non involvement of their communities, whilst the local business community
pointed out that they were not benefitting from the construction of the power
station, as it is mainly big companies who are involved.
creation and skills development
All stakeholders raised concerns regarding the conditions of employment
at Medupi power station. These included, subcontractors not adhering to labour
legislation, workers being given rotten food, importation of foreign labour,
and lack of employment for local young people. The Community was concerned that
there was not enough done to ensure that subcontractors transfer skills to the
local workers and majority of the local workers were employed as unskilled
labour in the project. Contractors were using labour brokers and not paying
decent wages. Eskom informed the Committee that 90% of workers were from
of local small and medium businesses
Eskom informed the Committee that 64% of the R51bn was spent locally.
There was a project labour agreement with the contractors which made provision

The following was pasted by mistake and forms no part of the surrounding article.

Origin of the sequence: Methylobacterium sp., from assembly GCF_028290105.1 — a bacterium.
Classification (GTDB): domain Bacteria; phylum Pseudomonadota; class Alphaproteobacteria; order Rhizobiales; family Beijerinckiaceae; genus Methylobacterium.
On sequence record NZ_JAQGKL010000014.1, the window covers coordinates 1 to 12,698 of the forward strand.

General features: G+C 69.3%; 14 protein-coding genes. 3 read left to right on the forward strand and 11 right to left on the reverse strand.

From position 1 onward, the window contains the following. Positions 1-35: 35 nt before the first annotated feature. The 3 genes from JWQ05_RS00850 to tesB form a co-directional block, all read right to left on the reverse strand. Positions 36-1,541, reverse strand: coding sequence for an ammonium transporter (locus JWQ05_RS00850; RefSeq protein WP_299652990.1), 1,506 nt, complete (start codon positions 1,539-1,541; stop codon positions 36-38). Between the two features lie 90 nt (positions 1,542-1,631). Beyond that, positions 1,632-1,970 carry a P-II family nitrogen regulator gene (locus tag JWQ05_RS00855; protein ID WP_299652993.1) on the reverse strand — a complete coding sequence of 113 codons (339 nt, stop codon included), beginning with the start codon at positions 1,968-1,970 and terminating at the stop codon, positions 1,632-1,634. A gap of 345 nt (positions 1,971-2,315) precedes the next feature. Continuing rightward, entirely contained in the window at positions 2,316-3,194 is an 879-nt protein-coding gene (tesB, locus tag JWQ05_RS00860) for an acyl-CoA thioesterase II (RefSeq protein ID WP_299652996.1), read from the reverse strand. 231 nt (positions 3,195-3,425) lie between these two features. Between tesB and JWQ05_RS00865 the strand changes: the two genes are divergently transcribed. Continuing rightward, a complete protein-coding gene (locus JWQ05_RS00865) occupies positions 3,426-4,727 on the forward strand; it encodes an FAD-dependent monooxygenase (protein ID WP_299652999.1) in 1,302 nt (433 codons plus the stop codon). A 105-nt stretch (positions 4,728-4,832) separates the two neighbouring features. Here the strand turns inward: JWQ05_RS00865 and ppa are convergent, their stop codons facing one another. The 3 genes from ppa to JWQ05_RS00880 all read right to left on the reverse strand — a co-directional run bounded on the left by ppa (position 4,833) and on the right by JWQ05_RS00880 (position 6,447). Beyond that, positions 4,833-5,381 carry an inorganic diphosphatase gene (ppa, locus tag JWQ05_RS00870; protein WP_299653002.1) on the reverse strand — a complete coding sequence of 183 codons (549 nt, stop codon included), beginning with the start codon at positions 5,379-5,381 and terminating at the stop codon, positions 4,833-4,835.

for a bargaining council between labourers and contractors. There were clear
conditions on the contracts with companies with regard to localisation. The contractors
were responsible for the working conditions and grievances of workers as per
the project labour agreement.
Representatives of local business complained that contractors such as
Murray & Roberts were frustrating local businesses and subcontractors were
not paid on time. There were no concrete programmes for supplier and enterprise
development and support for emerging local businesses. There were 38
contractors on site, and out of eleven sectors, only one contract of catering
was awarded to the local community.
Community involvement and development
Traditional leaders raised concerns that Eskom had promised in 2009 to assist
by way of investing in education, health, housing and the refurbishing of community
halls, but that has not been done. The municipality also raised concerns that
the community was frustrated because they were left out of the project, and
that the project had no meaningful spin offs and impact in their lives.
Eskom had opened 6 Central Information Management Offices around
Lephalale, where information regarding developmental and business opportunities
is distributed. There was decent housing provided to 4 workers per communal
unit. The community however raised concern regarding corrupt activities
involving employees who worked in the centres, that they sold employment to
rural youth for R1500. Four workers have since been dismissed for corrupt